Hand Painted Purse Tutorial
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How to Hand Paint a Purse
I wanted to share with you all how I painted this last purse I did. I used to do a lot of purses when I worked with wholesalers, but it had been a while since I had done one, and it offered up it's own set of challenges. If you are wanting to personalize and hand-paint your own purse, here are a few tips and instructions to help you out.
1. First, I found the purse at a thrift shop. It is made of heavy canvas fabric, and has "leather look" trim. the canvas fabric is perfect for painting. The first thing you need to do is check it all over and make sure there are no flaws or wear to the purse. I lucked out, and this one was like new!
2. You have to develop your design for your purse. After I had used masking tape to cover the trim and protect it from any paint drips or splatters, I traced the shape and outline of the purse onto a large piece of sketch paper, so I would be sure and get the scale right for the design. I actually just laid the purse down on the paper and traced around it. That gave me the correct dimensions so I could size the design correctly.
3. I drew my design on the paper, making sure that the scale and proportions were correct and the size of the design was compatible with the size of the purse. This took a lot of drawing and erasing, lol! I also was planning the colors of the flowers in my mind as I went, to make sure it balanced out.
4. Once I had my design on paper, it was time to get the design onto the purse. I couldn't use transfer paper or any other transfer processes, so I freehand drew the design onto the purse with a drawing pencil using a soft lead, charcoal type pencil. I was able to erase any errors with a regular eraser when something didn't suit me, but the sketching of the design onto the purse took quite a while.
5. Once the design was on the purse to suit me, I started base-coating in the medium value colors of my flowers and leaves, letting the layers dry in between coats of paint. I do it this way so I can go back and add the dark shades, details, and the highlights afterwards.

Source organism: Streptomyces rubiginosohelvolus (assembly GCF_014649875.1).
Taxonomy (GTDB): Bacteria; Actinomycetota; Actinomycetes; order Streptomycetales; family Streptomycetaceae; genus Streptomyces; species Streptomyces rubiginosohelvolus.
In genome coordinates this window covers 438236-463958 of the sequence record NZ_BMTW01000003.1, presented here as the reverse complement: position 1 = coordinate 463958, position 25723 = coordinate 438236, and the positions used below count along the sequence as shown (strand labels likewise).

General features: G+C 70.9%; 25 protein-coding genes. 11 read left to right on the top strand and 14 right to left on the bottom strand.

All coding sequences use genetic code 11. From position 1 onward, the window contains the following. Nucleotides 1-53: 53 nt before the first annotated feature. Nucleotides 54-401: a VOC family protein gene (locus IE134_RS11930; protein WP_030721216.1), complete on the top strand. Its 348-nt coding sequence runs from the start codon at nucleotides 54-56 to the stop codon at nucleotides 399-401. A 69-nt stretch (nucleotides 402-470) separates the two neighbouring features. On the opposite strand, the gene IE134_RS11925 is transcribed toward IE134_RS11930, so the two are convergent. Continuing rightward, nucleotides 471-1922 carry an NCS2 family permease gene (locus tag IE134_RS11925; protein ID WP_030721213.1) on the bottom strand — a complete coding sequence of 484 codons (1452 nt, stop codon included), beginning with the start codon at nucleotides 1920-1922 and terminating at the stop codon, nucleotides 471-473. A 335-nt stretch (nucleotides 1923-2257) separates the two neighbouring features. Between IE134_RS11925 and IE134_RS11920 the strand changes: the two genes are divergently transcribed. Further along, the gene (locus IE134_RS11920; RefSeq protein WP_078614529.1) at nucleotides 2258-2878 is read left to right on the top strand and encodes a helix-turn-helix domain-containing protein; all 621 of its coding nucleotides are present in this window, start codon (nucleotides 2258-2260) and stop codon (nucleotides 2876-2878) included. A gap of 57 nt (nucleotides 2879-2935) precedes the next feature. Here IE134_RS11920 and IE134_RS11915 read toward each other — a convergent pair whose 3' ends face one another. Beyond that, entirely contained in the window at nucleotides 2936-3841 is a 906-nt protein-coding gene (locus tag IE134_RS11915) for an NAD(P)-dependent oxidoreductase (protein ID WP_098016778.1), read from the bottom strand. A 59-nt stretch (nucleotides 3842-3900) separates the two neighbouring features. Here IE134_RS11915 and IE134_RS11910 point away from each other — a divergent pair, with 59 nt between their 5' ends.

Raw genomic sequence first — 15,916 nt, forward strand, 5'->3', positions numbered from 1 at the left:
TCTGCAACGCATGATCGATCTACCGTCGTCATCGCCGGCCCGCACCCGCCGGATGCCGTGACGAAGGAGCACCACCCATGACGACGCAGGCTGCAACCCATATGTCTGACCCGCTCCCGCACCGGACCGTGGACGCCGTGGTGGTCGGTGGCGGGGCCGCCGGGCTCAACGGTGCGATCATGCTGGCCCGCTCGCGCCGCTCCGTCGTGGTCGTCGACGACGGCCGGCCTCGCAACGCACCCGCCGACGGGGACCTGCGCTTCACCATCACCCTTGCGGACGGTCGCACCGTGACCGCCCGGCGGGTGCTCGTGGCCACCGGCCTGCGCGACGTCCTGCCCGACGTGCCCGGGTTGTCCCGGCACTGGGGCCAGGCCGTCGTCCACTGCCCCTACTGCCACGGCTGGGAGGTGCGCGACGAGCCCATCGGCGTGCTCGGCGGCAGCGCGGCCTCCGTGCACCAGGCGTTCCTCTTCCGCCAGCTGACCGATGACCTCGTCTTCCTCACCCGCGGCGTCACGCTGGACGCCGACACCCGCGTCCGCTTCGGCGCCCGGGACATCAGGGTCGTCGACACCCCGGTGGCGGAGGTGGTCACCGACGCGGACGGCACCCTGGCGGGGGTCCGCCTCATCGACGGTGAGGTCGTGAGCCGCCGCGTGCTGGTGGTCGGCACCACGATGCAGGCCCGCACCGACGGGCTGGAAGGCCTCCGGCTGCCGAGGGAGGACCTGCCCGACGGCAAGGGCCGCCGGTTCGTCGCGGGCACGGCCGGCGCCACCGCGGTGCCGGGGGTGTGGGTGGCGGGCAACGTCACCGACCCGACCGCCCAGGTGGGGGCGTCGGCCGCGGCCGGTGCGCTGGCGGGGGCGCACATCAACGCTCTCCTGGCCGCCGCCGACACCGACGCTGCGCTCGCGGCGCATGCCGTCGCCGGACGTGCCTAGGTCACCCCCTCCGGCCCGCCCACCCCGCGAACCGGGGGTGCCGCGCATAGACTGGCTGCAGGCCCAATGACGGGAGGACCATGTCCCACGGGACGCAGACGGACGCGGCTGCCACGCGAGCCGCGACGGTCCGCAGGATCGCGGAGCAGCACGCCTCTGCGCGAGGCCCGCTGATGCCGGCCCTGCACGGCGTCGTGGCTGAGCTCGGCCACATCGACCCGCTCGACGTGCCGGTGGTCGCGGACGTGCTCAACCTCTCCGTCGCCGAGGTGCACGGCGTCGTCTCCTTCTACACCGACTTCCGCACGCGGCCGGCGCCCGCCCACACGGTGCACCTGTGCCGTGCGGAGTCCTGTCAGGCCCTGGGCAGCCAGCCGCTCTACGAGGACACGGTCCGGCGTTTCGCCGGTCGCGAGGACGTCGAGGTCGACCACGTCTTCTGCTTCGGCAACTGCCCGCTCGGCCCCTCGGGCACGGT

6. Once I had the medium values painted on, I began to do the shading and the highlighting. I did all of this using liquid acrylics and textile medium to make the paint more flexible and stable on the purse. Using the textile medium makes the paint where it doesn't crack or wear like it would without it. You don't need to use gesso on something like this. Actually, it's better if you don't, because the gesso can cause the paint to crack on wearable art and purses...
7. Finally, I kept adding lights and darks and details, until I was happy with the way it looked. By this time, I had been working on it for two days!
8. I let the paint dry for 24 hours, then slid the open purse onto my ironing board and put tissue paper on top of the design and ironed it with a medium heat iron for about 2-3 minutes. This heat-sets the paint and makes it much more stable.
9. Now my purse is finished! I signed it with a permanent marker, and now it is in my Etsy shop for sale, lol! Be sure to let your paint dry between layers. Also, mix your textile medium and acrylic paints about 2 parts medium and 1 part paint. This makes the paint much more stable and less likely to rub off or wear. It also makes your paint go much farther, and you use less paint!
If you have any questions, just email me at LThykeson@yahoo.com!
One last thing....
Also, I would love to share with you about my new workshop I am conducting called "Embrace the Day". It is an Expressive Arts writing and art workshop, and it has been getting really good reviews. In it, you will be dealing with one emotion a week, and the lessons are both LIVE and recorded for your convenience. It is only $10 every 4 weeks, so you can pay as you go and not have to pay a lump sum up front. For more info, email me at LThykeson@yahoo.com! I would love to tell you about it in detail!